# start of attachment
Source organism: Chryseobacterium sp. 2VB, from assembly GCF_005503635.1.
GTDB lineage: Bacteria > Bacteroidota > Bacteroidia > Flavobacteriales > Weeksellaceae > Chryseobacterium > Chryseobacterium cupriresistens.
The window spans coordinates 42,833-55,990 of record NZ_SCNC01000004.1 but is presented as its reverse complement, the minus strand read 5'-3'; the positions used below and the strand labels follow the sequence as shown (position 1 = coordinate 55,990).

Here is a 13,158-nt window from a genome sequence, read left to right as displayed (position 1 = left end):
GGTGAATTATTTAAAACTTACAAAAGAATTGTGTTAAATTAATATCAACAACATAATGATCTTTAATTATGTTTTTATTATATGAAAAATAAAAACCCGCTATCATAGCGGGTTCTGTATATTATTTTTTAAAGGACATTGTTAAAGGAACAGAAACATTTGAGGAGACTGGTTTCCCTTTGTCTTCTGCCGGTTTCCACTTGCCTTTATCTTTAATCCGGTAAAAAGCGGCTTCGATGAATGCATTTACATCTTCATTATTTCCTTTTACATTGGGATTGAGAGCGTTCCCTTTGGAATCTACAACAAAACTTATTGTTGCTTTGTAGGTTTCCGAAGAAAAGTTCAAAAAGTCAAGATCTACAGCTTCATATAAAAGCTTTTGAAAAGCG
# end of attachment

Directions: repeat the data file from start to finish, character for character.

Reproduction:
Source organism: Chryseobacterium sp. 2VB, from assembly GCF_005503635.1.
GTDB lineage: Bacteria > Bacteroidota > Bacteroidia > Flavobacteriales > Weeksellaceae > Chryseobacterium > Chryseobacterium cupriresistens.
The window spans coordinates 42,833-55,990 of record NZ_SCNC01000004.1 but is presented as its reverse complement, the minus strand read 5'-3'; the positions used below and the strand labels follow the sequence as shown (position 1 = coordinate 55,990).

Here is a 13,158-nt window from a genome sequence, read left to right as displayed (position 1 = left end):
GGTGAATTATTTAAAACTTACAAAAGAATTGTGTTAAATTAATATCAACAACATAATGATCTTTAATTATGTTTTTATTATATGAAAAATAAAAACCCGCTATCATAGCGGGTTCTGTATATTATTTTTTAAAGGACATTGTTAAAGGAACAGAAACATTTGAGGAGACTGGTTTCCCTTTGTCTTCTGCCGGTTTCCACTTGCCTTTATCTTTAATCCGGTAAAAAGCGGCTTCGATGAATGCATTTACATCTTCATTATTTCCTTTTACATTGGGATTGAGAGCGTTCCCTTTGGAATCTACAACAAAACTTATTGTTGCTTTGTAGGTTTCCGAAGAAAAGTTCAAAAAGTCAAGATCTACAGCTTCATATAAAAGCTTTTGAAAAGCG